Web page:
This kind of dancing is much more complex and ambitious than what was actually performed by the decorative chorus lines in the kind of 1930's stage show that is "Crazy For You" 's model. If the Broadway choreography were simplified for community theatre, it would make sense and be true to the period. But Dana Leigh Jackson , who was dance captain for the Broadway "Crazy", has managed to fit the spectacular Stroman choreography on to the bodies of the Reagle amateurs. Somehow, the knowledge that these prodigious feats are being performed by an attorney, a doctor, a real estate agent, and a third grade teacher, transforms them from simple entertainment into a kind of triumph of the human spirit. That's why I joined the audience of fellow citizens and friends of the cast in applauding until my hands were sore.

1998: Choreography this time is in the capable hands of Jennifer Turey, who also plays Peggy the chorus girl.  Turey was dance captain and swing for the european tour of "Crazy".  There are minor differences in steps and floor patterns between Turrey's version and Jackson's, but the effect is the same: tears of pure happiness went rolling down my cheeks. It's definately time for the Reagle audience to expand beyond family and friends.  Every performance should be SRO-- what's the matter with you Walthamites?  Some of you are reluctant to pony up twenty five bucks?  Believe me: it's a good investment.  You'll have to restain yourself from dancing in the aisles. Every time you think back and remember this show, you'll smile.

1996: The Broadway ringers that director Bob Eagle imported to play the leads are excellent. Dean Stroop's performance as Bobby is full of tiny acting touches both comic and sympathetic, and when he is paired with the Bela Zangler of Scott Willis for the "mirror" routine in the second act -- which goes on so long it passes from the amusing through the tedious to the surreal-- the doubling of detail and precision is a treat. Karen Culp as spunky Polly Baker displays -- along with a rich and expressive singing voice -- an awkward grace that segues into Ginger Rogers elegance as Polly is swept off her feet and in to love on the dance floor. Wendy Waring does the aggressive vamp Irene about as well as she ought to be done, tying herself and John Hillner's Lank Hawkins into knots of comic sadomasochism in "Naughty Baby".

1998: Stroop's dancing seems to have lost a little of its bounce-- could it be he's trying to get a few extra pounds off the ground in his leaps?-- but Stroop's acting generally and his physical comedy in particular are even better than before.  Clup, too, has added sparkle along with increased athleticism.   Waring and Hillner have been replaced by Juliet Ewing and Darren Kelly as Irene and Lank.  This pair of pros is deft and clean, maybe more in tune with the rest of the PG go-ings on than the previous villains.  But I must admit that I preferred the perverse thrills of the Waring/Hillner staging of "Naughty Baby".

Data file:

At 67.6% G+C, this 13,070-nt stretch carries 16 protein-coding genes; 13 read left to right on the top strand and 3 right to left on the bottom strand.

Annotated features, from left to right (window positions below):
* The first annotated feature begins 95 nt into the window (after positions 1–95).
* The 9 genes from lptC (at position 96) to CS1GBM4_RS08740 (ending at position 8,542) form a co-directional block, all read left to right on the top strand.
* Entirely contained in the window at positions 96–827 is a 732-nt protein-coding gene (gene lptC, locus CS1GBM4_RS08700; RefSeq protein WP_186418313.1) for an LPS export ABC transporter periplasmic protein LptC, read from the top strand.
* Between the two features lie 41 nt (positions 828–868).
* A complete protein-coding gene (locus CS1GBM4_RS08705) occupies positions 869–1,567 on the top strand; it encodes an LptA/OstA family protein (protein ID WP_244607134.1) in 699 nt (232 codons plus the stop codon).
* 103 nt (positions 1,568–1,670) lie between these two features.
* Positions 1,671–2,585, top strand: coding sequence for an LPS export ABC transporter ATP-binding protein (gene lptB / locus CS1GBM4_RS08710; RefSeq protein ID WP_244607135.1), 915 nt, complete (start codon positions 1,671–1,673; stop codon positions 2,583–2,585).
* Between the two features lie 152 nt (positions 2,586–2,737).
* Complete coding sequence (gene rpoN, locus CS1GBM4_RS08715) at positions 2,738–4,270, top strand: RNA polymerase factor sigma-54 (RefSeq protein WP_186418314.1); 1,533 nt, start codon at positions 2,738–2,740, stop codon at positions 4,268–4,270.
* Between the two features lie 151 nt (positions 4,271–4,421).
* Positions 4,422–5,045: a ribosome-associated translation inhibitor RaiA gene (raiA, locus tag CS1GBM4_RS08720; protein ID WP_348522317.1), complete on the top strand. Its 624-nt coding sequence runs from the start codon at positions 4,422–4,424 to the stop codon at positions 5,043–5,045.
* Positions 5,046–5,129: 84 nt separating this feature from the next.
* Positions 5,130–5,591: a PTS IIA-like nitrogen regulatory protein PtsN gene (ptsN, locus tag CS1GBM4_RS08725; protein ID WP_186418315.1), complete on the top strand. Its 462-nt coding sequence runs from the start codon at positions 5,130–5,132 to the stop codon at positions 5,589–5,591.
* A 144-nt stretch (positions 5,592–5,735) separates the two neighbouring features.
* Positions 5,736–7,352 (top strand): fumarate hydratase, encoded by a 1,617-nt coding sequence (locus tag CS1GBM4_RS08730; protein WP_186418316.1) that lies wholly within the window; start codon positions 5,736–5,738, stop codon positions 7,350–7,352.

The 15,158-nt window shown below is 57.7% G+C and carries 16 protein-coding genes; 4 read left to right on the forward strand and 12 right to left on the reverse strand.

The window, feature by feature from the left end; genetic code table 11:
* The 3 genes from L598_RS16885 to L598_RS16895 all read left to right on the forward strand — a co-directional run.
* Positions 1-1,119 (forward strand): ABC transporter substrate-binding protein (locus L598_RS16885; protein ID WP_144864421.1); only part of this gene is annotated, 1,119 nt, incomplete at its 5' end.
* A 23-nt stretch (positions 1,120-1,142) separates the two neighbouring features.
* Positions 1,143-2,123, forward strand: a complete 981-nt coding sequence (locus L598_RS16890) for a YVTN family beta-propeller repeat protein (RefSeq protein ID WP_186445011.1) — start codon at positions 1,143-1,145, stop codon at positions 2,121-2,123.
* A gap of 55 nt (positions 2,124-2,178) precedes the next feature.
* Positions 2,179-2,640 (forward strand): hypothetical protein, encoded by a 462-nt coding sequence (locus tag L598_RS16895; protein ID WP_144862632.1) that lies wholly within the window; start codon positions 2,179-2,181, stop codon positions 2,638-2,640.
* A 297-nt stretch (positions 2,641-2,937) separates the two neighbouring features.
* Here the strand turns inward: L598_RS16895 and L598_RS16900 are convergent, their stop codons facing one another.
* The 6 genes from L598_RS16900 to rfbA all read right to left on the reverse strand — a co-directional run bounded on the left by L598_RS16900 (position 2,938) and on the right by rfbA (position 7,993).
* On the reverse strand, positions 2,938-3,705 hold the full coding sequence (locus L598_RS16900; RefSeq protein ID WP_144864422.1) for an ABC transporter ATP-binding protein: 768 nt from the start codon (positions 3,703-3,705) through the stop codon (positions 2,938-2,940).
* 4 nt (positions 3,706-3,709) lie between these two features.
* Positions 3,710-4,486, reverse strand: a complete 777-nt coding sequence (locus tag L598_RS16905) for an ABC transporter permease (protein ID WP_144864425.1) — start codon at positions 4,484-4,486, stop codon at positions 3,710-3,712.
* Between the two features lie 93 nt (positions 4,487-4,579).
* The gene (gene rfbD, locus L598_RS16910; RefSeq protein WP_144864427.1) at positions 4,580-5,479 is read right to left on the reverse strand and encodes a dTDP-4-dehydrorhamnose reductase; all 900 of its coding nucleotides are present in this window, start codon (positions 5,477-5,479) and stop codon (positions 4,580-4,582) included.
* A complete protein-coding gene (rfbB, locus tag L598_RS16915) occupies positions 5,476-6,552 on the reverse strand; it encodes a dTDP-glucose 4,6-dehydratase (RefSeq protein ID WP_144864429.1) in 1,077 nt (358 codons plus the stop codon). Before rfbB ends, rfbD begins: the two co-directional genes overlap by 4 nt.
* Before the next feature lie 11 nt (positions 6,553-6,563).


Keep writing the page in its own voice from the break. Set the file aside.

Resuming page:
1996:The unpaid Reagle regulars prove every bit as good as the pros. R. Glen Michell , in a featured chorus role, makes his awkward big-hearted Moose a success in a way that is totally different from the slick vaudevillian Bert Healy he contributed to last month's "Annie". Ellen Peterson's Tess is a gem, a diamond in the rough whose earthy delivery grounds every scene. When Peterson's sturdy Tess is teamed up for a tap number in the second act with the willowy Becky Downing , who is repeating the role of Patsy that she played on Broadway, it is amazing to see the results of identical dance moves on such contrasting body types-- but both women look great. John Marshall and Aurelie Allegretto are The Foders, Britishers touring the American West to research their guidebook, and they sparkle in "Stiff Upper Lip".

1988: Mia Price from "Crazy"'s european tour is in for Downing as Patsy, and she's cute as the proverbial button. The Reagle regulars are back, and doing themsleves proud once more. Reagle has manged to fix the sound system, at last!  Technically much improved from 1996, "Biding My Time"  and all the other group numbers were balanced and bright, really showing off the vocal quality and comic timing of the supporting players.  Apparently some Reagle choristers were adding depth to the dancing chorus' vocals from behind the scenes, too, but it the sound was so well integrated that the only way to tell this was by reading the program.   Good job, techies.

1996: From beginning to Finale, the Reagle "Crazy For You" is a celebration of Broadway as the heart of America, and a cause for celebration: demonstrating that that Tin Pan Alley heart can be transplanted into ordinary bodies, which soar like angels on the wings of Gershwin song.

1998:  Hallelujah, amen!